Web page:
Hope As An Anchor

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  • “I hope it doesn’t snow tomorrow,” we say, thinking of our plans to visit family or friends. Or, “We’re just hoping they finish the road repairs in front of the church before the wedding,” “I sure hope Susie calls after her plane lands.” 

    This kind of hope is wishful thinking, sometimes even foolish optimism, and it is not true hope. We’ve used the word this way so long that we’ve pretty much emptied it of meaning by the time we read Hebrews 6:19, “We have this hope as an anchor for the soul, firm and secure.” 

    Is your hope an anchor for your soul? Has your wishful hope been converted at the foot of the cross to true hope? Job’s well-tested hope was enlivened by true faith in God—“Though he slay me, yet will I hope in him.” That’s quite a lot different from merely hoping for the most comfortable outcome! 

    Could it be that our suffering, even that which we bring upon ourselves, provides us with the raw material for true hope? Hosea thought so. Speaking for God, he wrote, “I will make the Valley of Achor [which means “trouble”] a door of hope” (Hosea 2:15). I find it interesting that Achor and anchor are so similar in spelling. 

    The Valley of Achor, near Jericho, was named by Joshua after Achan brought sin into the camp. Achan’s name meant “trouble.” By stealing some of the spoils from the victory at Jericho, he had incurred the defeat in the battle of Ai. He and his family were stoned to death to purge the curse from the midst of the people. After his demise, the fighting men of Israel mounted a second attack and defeated Ai in a stroke. Joshua commemorated the day by naming the valley Achor, so the people would remember what had happened before the victory.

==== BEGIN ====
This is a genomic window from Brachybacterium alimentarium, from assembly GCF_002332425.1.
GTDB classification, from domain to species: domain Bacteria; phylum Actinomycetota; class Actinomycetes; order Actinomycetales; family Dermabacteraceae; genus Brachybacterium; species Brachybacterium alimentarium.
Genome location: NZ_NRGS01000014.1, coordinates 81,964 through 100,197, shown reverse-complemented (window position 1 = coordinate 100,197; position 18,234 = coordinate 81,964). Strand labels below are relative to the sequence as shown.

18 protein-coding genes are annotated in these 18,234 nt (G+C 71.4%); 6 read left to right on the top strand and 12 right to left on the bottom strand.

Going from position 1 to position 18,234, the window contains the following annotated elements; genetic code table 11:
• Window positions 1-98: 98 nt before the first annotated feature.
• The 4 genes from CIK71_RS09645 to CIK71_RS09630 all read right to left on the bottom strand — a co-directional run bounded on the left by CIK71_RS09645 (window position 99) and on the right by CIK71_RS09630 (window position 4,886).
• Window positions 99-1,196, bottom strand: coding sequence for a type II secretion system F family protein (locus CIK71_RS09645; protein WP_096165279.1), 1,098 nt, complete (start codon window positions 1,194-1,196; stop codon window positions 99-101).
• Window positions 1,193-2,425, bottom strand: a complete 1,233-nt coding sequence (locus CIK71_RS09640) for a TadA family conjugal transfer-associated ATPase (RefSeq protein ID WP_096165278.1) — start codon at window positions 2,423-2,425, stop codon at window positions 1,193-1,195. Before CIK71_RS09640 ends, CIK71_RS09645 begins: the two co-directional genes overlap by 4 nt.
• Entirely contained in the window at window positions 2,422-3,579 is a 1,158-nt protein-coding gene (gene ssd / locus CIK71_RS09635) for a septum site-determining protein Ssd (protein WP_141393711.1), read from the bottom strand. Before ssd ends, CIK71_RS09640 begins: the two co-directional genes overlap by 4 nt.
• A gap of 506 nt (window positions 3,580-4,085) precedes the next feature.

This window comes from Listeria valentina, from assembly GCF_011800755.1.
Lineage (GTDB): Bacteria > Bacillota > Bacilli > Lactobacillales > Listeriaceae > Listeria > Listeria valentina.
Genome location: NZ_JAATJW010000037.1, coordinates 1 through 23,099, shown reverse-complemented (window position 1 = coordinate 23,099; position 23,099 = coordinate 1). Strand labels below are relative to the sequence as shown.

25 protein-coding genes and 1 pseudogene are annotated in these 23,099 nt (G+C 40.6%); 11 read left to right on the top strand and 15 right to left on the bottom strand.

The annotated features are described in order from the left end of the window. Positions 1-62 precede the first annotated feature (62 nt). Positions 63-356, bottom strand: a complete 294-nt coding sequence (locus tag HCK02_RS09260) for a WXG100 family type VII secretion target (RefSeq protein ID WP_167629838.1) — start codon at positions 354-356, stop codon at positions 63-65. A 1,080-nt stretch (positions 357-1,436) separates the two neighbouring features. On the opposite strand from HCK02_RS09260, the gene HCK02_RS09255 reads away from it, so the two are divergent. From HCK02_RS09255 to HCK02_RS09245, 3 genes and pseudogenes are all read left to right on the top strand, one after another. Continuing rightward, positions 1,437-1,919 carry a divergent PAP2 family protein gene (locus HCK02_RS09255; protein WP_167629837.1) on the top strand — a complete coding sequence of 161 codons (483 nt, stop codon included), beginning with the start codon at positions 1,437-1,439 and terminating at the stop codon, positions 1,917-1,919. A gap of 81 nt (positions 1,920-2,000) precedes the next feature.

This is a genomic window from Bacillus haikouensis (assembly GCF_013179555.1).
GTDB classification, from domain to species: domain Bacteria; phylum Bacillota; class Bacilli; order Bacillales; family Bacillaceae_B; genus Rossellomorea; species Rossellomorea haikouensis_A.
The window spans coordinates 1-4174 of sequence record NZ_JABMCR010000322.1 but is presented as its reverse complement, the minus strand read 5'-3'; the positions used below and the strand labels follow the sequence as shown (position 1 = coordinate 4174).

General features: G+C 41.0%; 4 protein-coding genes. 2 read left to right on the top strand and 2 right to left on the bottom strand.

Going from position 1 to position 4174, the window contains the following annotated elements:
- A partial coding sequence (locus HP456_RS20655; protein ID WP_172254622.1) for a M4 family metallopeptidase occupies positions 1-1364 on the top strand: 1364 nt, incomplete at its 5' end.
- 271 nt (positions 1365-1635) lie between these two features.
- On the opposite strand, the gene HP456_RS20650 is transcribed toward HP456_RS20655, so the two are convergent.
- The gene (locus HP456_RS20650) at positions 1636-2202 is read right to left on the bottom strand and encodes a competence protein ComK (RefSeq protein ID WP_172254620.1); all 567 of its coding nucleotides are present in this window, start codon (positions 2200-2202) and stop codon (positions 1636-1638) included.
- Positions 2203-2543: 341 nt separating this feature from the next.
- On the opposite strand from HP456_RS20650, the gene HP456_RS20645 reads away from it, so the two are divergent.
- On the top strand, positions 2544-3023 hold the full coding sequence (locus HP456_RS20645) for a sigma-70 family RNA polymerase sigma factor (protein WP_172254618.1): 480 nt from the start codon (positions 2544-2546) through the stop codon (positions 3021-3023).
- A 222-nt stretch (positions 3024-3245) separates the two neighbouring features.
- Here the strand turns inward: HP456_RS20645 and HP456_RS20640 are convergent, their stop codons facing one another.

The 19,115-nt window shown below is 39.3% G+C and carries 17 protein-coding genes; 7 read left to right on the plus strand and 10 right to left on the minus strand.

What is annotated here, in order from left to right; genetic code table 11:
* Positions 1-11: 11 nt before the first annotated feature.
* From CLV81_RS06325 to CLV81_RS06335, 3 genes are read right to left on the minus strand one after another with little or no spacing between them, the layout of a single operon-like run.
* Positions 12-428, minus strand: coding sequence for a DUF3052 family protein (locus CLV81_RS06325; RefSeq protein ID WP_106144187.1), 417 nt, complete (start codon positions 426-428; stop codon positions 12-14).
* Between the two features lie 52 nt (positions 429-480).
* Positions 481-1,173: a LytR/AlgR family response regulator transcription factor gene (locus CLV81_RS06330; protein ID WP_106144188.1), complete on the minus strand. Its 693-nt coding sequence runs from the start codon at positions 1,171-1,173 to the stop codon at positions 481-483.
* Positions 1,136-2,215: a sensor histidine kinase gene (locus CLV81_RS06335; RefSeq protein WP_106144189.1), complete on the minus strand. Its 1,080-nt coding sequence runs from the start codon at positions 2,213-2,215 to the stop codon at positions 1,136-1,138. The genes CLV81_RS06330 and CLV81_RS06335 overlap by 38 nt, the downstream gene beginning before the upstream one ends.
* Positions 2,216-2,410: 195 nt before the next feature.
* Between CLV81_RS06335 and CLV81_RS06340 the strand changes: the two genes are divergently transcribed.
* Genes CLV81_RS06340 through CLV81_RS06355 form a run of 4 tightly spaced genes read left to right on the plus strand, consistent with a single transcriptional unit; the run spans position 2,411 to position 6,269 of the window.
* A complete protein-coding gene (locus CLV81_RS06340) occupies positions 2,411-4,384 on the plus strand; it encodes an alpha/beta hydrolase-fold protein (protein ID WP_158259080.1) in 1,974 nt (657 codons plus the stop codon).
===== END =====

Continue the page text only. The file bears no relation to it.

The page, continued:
This is the same obscure valley that, six centuries later, the prophet Hosea declared God would make a “door of hope.” 

    “I will lead her [Israel] into the desert and speak tenderly to her… I will betroth you to me forever; I will betroth you in righteousness and justice, in love and compassion. I will betroth you in faithfulness, and you will acknowledge the Lord” (Hosea 2:14, 19-20). 

    Today, twenty-seven centuries after Hosea prophesied those words of hope, we can look at them with the aid of the Light that has come into the world. Whatever our lot, He can do it. He can walk into our valley of trouble and convert all our false hope to true hope, where we can be anchored securely. 

    With His sustaining help, we can dwell in the reality of 1 Corinthians 13: “Faith, hope, love abide, these three.”

    **Excerpt originally published in the Jan/Feb 2003 Elisabeth Elliot Newsletter.